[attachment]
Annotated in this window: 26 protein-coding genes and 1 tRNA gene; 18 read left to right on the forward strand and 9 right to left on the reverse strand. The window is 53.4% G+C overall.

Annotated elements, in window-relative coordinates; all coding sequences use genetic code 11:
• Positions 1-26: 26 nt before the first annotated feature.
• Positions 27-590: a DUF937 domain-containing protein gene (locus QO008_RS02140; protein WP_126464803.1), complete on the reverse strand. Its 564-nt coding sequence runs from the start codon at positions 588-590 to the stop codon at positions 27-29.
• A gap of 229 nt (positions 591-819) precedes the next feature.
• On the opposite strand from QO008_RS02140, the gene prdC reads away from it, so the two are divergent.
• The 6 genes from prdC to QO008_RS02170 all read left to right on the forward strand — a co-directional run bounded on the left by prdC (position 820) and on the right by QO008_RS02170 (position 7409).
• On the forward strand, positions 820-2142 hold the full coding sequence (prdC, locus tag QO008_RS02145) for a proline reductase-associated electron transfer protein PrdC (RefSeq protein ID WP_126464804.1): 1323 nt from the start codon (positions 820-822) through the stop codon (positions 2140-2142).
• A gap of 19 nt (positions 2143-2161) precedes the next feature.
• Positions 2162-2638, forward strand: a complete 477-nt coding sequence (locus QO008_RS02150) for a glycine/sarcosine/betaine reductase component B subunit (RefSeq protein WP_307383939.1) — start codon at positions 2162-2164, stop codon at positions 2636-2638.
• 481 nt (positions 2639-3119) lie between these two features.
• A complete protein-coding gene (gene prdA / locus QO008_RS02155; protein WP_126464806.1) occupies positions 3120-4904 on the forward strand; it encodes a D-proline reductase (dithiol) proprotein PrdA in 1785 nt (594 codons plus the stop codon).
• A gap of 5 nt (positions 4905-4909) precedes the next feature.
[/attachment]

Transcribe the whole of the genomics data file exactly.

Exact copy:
Annotated in this window: 26 protein-coding genes and 1 tRNA gene; 18 read left to right on the forward strand and 9 right to left on the reverse strand. The window is 53.4% G+C overall.

Annotated elements, in window-relative coordinates; all coding sequences use genetic code 11:
• Positions 1-26: 26 nt before the first annotated feature.
• Positions 27-590: a DUF937 domain-containing protein gene (locus QO008_RS02140; protein WP_126464803.1), complete on the reverse strand. Its 564-nt coding sequence runs from the start codon at positions 588-590 to the stop codon at positions 27-29.
• A gap of 229 nt (positions 591-819) precedes the next feature.
• On the opposite strand from QO008_RS02140, the gene prdC reads away from it, so the two are divergent.
• The 6 genes from prdC to QO008_RS02170 all read left to right on the forward strand — a co-directional run bounded on the left by prdC (position 820) and on the right by QO008_RS02170 (position 7409).
• On the forward strand, positions 820-2142 hold the full coding sequence (prdC, locus tag QO008_RS02145) for a proline reductase-associated electron transfer protein PrdC (RefSeq protein ID WP_126464804.1): 1323 nt from the start codon (positions 820-822) through the stop codon (positions 2140-2142).
• A gap of 19 nt (positions 2143-2161) precedes the next feature.
• Positions 2162-2638, forward strand: a complete 477-nt coding sequence (locus QO008_RS02150) for a glycine/sarcosine/betaine reductase component B subunit (RefSeq protein WP_307383939.1) — start codon at positions 2162-2164, stop codon at positions 2636-2638.
• 481 nt (positions 2639-3119) lie between these two features.
• A complete protein-coding gene (gene prdA / locus QO008_RS02155; protein WP_126464806.1) occupies positions 3120-4904 on the forward strand; it encodes a D-proline reductase (dithiol) proprotein PrdA in 1785 nt (594 codons plus the stop codon).
• A gap of 5 nt (positions 4905-4909) precedes the next feature.